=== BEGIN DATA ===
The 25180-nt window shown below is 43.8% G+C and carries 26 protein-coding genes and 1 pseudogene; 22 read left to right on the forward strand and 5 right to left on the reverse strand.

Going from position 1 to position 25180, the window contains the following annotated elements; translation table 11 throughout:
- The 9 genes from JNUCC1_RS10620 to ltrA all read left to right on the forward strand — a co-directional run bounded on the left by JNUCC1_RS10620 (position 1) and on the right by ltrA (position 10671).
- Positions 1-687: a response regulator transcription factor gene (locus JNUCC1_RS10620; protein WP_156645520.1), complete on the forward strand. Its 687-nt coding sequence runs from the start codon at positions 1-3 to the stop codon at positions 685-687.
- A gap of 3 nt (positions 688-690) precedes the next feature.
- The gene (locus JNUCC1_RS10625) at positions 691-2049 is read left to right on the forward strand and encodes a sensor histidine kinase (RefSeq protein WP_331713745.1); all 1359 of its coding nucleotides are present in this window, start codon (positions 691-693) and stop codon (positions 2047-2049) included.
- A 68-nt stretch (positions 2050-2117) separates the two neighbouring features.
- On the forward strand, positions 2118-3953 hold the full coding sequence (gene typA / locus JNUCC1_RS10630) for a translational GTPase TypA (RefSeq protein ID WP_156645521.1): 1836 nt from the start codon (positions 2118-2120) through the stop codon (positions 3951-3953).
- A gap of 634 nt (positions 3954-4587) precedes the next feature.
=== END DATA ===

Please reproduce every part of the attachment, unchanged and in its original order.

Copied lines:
The 25180-nt window shown below is 43.8% G+C and carries 26 protein-coding genes and 1 pseudogene; 22 read left to right on the forward strand and 5 right to left on the reverse strand.

Going from position 1 to position 25180, the window contains the following annotated elements; translation table 11 throughout:
- The 9 genes from JNUCC1_RS10620 to ltrA all read left to right on the forward strand — a co-directional run bounded on the left by JNUCC1_RS10620 (position 1) and on the right by ltrA (position 10671).
- Positions 1-687: a response regulator transcription factor gene (locus JNUCC1_RS10620; protein WP_156645520.1), complete on the forward strand. Its 687-nt coding sequence runs from the start codon at positions 1-3 to the stop codon at positions 685-687.
- A gap of 3 nt (positions 688-690) precedes the next feature.
- The gene (locus JNUCC1_RS10625) at positions 691-2049 is read left to right on the forward strand and encodes a sensor histidine kinase (RefSeq protein WP_331713745.1); all 1359 of its coding nucleotides are present in this window, start codon (positions 691-693) and stop codon (positions 2047-2049) included.
- A 68-nt stretch (positions 2050-2117) separates the two neighbouring features.
- On the forward strand, positions 2118-3953 hold the full coding sequence (gene typA / locus JNUCC1_RS10630) for a translational GTPase TypA (RefSeq protein ID WP_156645521.1): 1836 nt from the start codon (positions 2118-2120) through the stop codon (positions 3951-3953).
- A gap of 634 nt (positions 3954-4587) precedes the next feature.